Ken, it seems to me your words suggest there may be little to a notion of a poetics outside the workshop world. Regardless of your intentions, I feel obliged to respond what what I have gathered or even misappropriated from your note. There are many accomplished poets whose work found its genesis and nourishment wholly outside academia. I don't think anyone could reasonably deny this. But here I think is one basic supporting argument: poetry has done quite well enough for thousands of years without creative writing programs. And it still does quite well in every other country on the planet where there is little of any distribution of poetry MFAs or workshops.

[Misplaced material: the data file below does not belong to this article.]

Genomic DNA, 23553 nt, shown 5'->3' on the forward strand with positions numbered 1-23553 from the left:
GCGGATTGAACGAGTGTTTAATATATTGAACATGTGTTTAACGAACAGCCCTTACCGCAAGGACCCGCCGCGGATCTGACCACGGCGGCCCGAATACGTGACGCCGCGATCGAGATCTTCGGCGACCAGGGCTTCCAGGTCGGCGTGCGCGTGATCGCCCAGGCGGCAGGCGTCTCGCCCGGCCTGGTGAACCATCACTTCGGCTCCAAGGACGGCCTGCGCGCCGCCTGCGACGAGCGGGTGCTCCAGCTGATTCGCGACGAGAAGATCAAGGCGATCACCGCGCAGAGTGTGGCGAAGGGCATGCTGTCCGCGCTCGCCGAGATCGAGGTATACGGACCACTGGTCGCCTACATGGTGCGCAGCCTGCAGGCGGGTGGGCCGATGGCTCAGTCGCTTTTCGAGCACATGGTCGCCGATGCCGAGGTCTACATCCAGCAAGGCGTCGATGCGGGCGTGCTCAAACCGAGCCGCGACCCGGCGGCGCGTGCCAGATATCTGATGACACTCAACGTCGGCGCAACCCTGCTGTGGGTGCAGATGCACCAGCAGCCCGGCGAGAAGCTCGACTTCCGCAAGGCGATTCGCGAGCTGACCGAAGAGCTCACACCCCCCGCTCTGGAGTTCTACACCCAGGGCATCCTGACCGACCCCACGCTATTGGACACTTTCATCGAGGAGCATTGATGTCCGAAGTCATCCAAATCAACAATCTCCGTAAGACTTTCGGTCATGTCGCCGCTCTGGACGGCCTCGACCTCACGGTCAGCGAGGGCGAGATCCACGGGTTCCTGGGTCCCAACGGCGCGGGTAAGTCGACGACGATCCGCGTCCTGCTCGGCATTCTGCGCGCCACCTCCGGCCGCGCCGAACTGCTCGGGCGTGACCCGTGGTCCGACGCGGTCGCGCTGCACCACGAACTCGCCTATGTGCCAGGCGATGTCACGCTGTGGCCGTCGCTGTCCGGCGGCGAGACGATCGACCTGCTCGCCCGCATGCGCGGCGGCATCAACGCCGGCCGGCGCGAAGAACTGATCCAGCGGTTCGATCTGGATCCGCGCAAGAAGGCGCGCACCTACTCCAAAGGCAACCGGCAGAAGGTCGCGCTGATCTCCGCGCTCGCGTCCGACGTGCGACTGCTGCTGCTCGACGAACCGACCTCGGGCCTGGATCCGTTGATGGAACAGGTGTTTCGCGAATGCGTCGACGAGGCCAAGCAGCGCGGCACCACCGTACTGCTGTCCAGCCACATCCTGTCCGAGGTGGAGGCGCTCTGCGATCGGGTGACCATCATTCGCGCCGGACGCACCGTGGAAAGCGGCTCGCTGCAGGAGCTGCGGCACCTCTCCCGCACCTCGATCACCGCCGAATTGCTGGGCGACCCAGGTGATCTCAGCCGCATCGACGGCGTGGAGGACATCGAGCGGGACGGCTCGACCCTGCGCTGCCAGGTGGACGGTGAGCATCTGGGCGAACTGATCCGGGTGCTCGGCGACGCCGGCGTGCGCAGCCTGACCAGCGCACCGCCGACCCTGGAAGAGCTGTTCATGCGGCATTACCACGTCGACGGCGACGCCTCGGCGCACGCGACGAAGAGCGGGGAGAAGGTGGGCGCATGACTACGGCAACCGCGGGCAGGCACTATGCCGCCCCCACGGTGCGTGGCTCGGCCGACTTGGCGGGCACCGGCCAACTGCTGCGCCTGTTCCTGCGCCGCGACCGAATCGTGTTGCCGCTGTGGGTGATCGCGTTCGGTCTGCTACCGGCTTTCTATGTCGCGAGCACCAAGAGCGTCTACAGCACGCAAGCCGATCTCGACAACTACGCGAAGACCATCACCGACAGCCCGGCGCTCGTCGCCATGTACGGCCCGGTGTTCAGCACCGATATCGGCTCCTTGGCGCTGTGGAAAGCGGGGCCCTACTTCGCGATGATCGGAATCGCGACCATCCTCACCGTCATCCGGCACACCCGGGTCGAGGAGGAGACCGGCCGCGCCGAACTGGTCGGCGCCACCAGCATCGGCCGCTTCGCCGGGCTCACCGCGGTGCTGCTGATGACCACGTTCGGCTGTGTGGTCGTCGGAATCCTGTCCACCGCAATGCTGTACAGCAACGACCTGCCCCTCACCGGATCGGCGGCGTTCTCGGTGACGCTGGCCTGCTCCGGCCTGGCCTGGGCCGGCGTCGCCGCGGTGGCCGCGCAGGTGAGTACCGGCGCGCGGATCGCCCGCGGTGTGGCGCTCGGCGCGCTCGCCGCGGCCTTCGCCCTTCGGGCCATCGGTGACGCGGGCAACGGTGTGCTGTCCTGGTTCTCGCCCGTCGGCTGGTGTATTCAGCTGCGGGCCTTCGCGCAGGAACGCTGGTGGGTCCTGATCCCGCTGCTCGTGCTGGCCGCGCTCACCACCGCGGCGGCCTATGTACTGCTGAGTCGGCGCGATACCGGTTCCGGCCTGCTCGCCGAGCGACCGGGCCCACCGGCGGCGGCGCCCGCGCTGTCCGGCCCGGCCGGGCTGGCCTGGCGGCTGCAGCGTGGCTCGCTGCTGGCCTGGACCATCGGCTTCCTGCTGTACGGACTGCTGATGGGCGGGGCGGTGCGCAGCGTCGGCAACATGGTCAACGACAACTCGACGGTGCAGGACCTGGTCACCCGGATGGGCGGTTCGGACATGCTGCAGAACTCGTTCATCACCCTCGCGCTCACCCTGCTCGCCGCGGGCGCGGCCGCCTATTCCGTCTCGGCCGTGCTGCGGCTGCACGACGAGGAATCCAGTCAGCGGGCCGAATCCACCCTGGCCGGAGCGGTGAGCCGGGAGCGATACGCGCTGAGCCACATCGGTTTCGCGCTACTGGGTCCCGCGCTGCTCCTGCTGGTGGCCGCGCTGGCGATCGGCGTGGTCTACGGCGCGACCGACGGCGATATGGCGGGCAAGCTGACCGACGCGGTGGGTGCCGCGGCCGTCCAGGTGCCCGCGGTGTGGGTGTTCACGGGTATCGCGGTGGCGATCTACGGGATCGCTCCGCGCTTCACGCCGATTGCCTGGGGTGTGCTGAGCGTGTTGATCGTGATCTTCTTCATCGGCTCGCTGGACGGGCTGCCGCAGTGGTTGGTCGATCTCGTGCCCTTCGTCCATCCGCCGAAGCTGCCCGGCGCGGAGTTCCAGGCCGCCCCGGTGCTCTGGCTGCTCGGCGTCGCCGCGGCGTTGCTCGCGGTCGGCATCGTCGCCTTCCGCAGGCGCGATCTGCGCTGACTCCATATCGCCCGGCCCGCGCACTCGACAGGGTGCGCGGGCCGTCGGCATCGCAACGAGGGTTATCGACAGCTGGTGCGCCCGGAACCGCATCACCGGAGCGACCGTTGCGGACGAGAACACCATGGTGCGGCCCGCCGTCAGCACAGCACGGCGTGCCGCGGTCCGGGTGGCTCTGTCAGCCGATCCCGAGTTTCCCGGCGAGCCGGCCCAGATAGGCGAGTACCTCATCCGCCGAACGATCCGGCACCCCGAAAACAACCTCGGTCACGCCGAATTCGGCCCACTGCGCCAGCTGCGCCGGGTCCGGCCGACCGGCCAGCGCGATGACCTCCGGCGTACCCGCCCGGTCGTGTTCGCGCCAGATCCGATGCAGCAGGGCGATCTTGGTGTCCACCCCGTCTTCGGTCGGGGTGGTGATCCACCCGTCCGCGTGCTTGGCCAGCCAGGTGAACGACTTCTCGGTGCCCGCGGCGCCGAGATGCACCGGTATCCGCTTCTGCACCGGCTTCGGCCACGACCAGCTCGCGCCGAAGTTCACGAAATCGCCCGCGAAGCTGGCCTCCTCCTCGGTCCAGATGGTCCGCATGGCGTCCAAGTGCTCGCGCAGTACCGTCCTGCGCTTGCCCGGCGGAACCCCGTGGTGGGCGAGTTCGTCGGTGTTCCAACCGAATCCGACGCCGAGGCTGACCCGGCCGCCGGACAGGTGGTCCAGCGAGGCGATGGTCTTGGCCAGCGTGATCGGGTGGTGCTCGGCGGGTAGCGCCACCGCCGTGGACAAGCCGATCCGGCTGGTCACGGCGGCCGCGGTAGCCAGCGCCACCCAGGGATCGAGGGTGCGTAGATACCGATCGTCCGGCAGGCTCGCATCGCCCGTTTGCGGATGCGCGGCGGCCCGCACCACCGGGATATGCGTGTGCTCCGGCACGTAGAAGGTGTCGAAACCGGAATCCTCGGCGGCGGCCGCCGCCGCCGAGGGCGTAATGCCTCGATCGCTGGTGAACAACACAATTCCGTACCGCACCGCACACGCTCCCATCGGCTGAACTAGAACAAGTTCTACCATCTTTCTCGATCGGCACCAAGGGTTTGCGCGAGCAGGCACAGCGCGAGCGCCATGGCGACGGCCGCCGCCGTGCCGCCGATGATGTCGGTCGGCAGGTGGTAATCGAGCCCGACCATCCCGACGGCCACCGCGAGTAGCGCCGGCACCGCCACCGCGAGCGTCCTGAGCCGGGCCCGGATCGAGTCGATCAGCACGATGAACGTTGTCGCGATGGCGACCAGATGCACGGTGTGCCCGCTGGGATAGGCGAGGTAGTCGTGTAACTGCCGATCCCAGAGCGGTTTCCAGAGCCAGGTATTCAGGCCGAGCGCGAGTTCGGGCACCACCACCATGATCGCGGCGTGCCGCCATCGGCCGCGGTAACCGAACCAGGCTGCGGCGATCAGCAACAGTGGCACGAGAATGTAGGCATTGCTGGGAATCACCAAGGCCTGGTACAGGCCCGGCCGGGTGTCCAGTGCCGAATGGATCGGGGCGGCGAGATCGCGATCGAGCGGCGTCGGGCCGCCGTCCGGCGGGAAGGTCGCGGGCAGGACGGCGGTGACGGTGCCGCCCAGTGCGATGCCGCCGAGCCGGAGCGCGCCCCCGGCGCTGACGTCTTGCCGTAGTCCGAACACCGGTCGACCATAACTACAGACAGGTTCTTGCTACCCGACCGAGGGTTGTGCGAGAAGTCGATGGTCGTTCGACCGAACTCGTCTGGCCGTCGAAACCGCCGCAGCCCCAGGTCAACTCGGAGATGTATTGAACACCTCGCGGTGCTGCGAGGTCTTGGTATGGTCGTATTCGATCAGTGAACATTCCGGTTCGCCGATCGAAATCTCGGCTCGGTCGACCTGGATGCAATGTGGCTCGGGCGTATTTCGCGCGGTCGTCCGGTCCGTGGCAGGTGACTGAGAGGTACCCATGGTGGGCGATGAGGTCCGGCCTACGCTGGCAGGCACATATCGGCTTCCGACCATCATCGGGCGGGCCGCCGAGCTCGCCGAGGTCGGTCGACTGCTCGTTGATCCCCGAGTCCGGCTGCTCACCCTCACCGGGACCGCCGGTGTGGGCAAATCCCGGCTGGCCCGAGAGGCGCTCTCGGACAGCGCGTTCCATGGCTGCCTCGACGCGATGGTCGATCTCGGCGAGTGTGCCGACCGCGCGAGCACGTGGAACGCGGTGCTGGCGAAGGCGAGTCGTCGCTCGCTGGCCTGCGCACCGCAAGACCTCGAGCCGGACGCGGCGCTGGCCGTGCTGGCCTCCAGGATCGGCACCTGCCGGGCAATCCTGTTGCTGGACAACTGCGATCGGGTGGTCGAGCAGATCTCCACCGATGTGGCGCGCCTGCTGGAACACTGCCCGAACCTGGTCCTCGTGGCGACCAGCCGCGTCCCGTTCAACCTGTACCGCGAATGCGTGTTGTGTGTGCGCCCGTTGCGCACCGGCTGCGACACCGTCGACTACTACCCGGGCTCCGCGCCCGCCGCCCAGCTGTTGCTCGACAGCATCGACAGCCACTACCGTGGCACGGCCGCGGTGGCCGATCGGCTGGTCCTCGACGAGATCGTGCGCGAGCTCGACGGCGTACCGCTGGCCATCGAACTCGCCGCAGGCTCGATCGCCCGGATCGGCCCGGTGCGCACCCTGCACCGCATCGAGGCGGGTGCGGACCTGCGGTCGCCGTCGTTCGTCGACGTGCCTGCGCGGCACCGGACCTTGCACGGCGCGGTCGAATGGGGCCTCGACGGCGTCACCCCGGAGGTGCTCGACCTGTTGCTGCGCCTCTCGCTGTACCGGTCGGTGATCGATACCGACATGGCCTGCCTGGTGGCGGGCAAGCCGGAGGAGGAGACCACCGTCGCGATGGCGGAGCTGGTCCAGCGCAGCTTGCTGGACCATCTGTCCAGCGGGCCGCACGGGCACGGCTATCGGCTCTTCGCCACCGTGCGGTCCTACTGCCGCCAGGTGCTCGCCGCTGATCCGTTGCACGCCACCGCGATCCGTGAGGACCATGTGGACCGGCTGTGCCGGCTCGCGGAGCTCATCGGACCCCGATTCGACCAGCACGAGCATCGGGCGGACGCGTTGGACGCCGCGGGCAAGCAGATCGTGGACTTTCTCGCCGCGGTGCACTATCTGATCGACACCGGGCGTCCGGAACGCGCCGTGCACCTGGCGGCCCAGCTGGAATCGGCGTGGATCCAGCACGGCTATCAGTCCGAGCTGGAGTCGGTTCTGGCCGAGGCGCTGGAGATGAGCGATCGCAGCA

For some, poetry should be judged, as it inevitably is, by often-aritrary judgments of quality. I think such judgments are informative, but when these judgments become part of the masonry of an institution, we poets might want to look for cracks. What IS the role of the poet? To write the "best" poetry? To educate other people about what the best is? What the forms are? What a dactyl is, what an acephalic line is, or what Old Icelandic verse looks like? Does a good poetry not also require the inclusion of a socially relevant poetics? The academy has not proven, or rather, has proven not to be a good place for the development of a socially impactful poetics. the socially relevant poetics produced by the academy remains above the swirling masses, abstract, general, idealistic. Neither Howl nor Doubled Flowering cam from the academy. Howl may not be the"best" poetry has to offer (as I've had to endure such statements from "serious" poets), but it made a huge impact on a poetic dimension. It worked as capital-P Poetry. Everyone has a heart, and everybody has some semblance of intellect, and so a fair challenge for a poet might be to write to those standards, while at the same time setting new standards for things like music and form. The academy isn't exactly conducive to such sensitivities.